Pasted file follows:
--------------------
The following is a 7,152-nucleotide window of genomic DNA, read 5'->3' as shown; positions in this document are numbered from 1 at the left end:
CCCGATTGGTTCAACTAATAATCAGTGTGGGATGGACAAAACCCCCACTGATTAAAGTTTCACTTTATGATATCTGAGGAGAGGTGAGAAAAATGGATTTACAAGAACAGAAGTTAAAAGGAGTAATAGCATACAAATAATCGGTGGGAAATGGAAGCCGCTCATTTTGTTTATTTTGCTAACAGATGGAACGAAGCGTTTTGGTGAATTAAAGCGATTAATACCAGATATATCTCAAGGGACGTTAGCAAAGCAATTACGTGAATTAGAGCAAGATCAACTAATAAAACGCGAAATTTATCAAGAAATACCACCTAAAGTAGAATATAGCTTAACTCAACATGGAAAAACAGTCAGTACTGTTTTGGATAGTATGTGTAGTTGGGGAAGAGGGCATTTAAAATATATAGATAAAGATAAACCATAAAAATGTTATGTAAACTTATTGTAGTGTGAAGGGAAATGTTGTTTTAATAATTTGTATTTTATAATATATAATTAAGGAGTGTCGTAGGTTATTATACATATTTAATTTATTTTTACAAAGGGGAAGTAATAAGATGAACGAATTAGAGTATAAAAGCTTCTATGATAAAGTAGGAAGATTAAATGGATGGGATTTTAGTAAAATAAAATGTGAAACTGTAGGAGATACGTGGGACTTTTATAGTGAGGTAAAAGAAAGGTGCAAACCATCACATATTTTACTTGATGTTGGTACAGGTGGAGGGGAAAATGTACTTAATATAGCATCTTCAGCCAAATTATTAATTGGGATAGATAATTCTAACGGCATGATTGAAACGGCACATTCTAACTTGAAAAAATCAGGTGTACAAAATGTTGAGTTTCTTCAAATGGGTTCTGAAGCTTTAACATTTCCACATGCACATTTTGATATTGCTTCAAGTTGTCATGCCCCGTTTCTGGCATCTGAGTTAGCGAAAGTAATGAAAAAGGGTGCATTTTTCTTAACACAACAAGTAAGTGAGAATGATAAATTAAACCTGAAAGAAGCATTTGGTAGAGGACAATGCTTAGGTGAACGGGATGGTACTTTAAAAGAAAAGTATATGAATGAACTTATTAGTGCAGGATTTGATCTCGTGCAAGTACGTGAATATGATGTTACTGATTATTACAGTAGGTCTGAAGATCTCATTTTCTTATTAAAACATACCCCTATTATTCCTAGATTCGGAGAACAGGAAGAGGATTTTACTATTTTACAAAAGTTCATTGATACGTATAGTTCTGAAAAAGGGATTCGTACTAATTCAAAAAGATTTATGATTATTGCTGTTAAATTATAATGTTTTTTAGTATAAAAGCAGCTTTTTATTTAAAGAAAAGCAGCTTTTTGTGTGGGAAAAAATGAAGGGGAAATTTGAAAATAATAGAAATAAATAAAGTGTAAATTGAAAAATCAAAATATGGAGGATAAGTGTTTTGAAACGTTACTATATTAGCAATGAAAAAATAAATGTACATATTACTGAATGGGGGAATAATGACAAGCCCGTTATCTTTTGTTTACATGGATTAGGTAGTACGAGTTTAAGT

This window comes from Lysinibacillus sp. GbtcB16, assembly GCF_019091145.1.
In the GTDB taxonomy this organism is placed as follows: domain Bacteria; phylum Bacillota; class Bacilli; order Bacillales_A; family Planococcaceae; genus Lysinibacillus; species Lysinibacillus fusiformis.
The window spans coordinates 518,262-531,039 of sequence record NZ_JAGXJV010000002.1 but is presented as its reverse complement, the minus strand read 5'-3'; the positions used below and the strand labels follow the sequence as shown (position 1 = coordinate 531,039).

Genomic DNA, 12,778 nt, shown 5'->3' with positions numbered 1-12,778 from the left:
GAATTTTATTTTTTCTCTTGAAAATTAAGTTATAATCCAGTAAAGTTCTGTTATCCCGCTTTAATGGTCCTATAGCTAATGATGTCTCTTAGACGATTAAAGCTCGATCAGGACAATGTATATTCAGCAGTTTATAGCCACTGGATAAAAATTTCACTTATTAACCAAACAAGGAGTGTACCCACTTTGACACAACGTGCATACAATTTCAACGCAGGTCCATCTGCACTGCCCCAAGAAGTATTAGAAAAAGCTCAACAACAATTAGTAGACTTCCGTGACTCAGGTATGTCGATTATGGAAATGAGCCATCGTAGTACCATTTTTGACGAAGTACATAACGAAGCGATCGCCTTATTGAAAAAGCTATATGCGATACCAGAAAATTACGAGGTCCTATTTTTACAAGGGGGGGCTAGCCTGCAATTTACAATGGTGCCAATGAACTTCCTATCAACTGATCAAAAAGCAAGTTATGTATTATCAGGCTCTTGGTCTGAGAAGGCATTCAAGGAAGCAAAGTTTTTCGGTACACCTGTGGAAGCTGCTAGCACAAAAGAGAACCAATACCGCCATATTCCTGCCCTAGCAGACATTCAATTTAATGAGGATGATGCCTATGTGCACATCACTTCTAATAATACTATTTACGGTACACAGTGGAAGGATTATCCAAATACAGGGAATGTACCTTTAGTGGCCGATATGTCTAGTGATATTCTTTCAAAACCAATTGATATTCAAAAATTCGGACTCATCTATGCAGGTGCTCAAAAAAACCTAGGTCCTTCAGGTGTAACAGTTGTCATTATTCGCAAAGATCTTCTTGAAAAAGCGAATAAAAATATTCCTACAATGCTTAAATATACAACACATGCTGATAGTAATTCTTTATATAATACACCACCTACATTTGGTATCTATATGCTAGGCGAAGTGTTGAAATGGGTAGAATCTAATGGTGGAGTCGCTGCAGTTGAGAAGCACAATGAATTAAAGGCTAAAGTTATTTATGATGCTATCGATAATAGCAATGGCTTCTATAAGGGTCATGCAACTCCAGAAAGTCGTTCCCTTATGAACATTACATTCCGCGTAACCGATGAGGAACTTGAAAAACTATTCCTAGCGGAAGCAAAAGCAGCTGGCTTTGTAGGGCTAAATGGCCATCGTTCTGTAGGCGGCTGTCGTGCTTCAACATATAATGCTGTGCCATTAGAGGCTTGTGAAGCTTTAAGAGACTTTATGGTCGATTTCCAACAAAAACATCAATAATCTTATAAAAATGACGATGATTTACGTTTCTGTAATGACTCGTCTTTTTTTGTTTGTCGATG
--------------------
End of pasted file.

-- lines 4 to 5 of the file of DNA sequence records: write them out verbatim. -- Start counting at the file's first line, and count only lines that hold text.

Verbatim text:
In the GTDB taxonomy this organism is placed as follows: domain Bacteria; phylum Bacillota; class Bacilli; order Bacillales_A; family Planococcaceae; genus Lysinibacillus; species Lysinibacillus fusiformis.
The window spans coordinates 518,262-531,039 of sequence record NZ_JAGXJV010000002.1 but is presented as its reverse complement, the minus strand read 5'-3'; the positions used below and the strand labels follow the sequence as shown (position 1 = coordinate 531,039).